Txt msging is gr8t but im 2 sl0w @t it

By Henry Soong

It came down to the point that I was forced to buy a text messaging plan for my cell phone. Friends bored in lecture would bide their time doling out text messages: “I’m so bored. Save me. Please.” “Ur bed head is ridiculous this morning.” “lololol this hot girl totally fell asleep on my shoulder.”

I tried stopping the unwanted texts by courteously calling back to remind my friends that I, in fact, did not have a text plan. But their side of the conversation usually consisted of a curt, nasty hissing, “Don’t call me during class! It’s rude, dude.” Click. Dial tone.

At only fifteen cents per text, I was initially willing to accept the burden for these kinds of silly messages. I figured that as long as I didn’t get into the mind-numbing habit of texting all my friends about my professor’s ugly haircut myself, the extra dollar or two on my phone bill was OK.

In fact, I made it a personal point to stay a text virgin. Friends and acquaintances gasped in horror, finding out that I had used my phone solely for calling people. By abstaining from texting, I was staying above the influence of a tediously slow and time-consuming habit.

But when the holidays rolled around, and everyone felt the need to express their Christmas cheer through ubiquitously unpersonalized text messages, I was left with no choice. In lieu of paying an absurd price per text communiqué, I upgraded my cell phone plan and added 500 of the suckers a month.

Losing my text virginity doesn’t necessarily mean that I’m suddenly promiscuous. I’ve had my text plan for roughly four months now, but my Motorola Razr tells me that I have sent only a total of 222 text messages in that time. My basic arithmetic skills tell me I’m sending an average of less than two texts a day.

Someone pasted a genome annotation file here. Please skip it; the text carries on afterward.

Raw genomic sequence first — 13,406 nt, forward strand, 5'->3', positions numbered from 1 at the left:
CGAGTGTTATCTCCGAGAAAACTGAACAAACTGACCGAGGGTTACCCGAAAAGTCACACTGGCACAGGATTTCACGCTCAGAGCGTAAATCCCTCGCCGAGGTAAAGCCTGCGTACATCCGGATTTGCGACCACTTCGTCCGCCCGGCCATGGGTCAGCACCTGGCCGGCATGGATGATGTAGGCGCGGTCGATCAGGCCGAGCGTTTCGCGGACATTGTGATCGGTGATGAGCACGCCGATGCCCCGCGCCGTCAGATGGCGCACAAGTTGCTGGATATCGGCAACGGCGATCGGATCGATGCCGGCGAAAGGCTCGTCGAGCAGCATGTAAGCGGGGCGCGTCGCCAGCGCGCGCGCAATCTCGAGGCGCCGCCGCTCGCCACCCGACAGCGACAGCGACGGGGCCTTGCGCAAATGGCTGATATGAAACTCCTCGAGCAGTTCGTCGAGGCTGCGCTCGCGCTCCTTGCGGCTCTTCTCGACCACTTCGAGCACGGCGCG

My words-per-minute while texting definitely attest to my amateurish skills, too. Using the Guinness World Record’s official competition sentence “The razor-toothed piranhas of the genera Serrasalmus and Pygocentrus are the most ferocious freshwater fish in the world. In reality they seldom attack a human,” my friends have determined that I take well over five minutes to correctly retype this message with correct punctuation. It takes the world record holder less than forty-five seconds.

By the numbers, I take great pride in being able to say that I haven’t succumbed to ravenous texting. Yet, as I browse through my sent message history, I find that far too many of my notes are short, mindless whachyadoin?s, whereyouat?s, and let’shangouts.

I sometimes catch myself tapping away at my keypad sending “I do not want to do hw” to friends who I know are dreading the same problem. Even when I’m sitting at my laptop with AIM, Google Gmail chat, and Skype all open, I find myself choosing inconveniently to reach for my cellphone over a crowd of other options to get my friends’ attentions. As if expecting that my belly-aching will free me from the responsibilities of homework, I push the “send” button and anxiously await reply.

Is it possible that despite my best efforts to text only when necessary, I am still just the average, if slow and infrequent, text messager? What is it about text messaging on cell phones that brings out the most banal conversation in us all?

The reality is that text messaging invades the few quiet moments of the day when we have time to think to ourselves. Interrupted are the daydreams in lecture halls, the awkward shuffling of strangers’ feet in an ascending elevator, and the austere silences before drifting off to sleep.

Instead, the pestering tapping sounds of cell phone keypads break our chance at contemplation, and we are left with the uninspired and frankly obvious “it’s 3 a.m., im gonna go 2 bed now” sort of conversation.

Ttyl.

Henry is a freshman in Business. His Chinese New Year’s resolution is to text only in case of emergencies such as fires, tornados, or if the dining halls are serving pumpkin pie for dessert.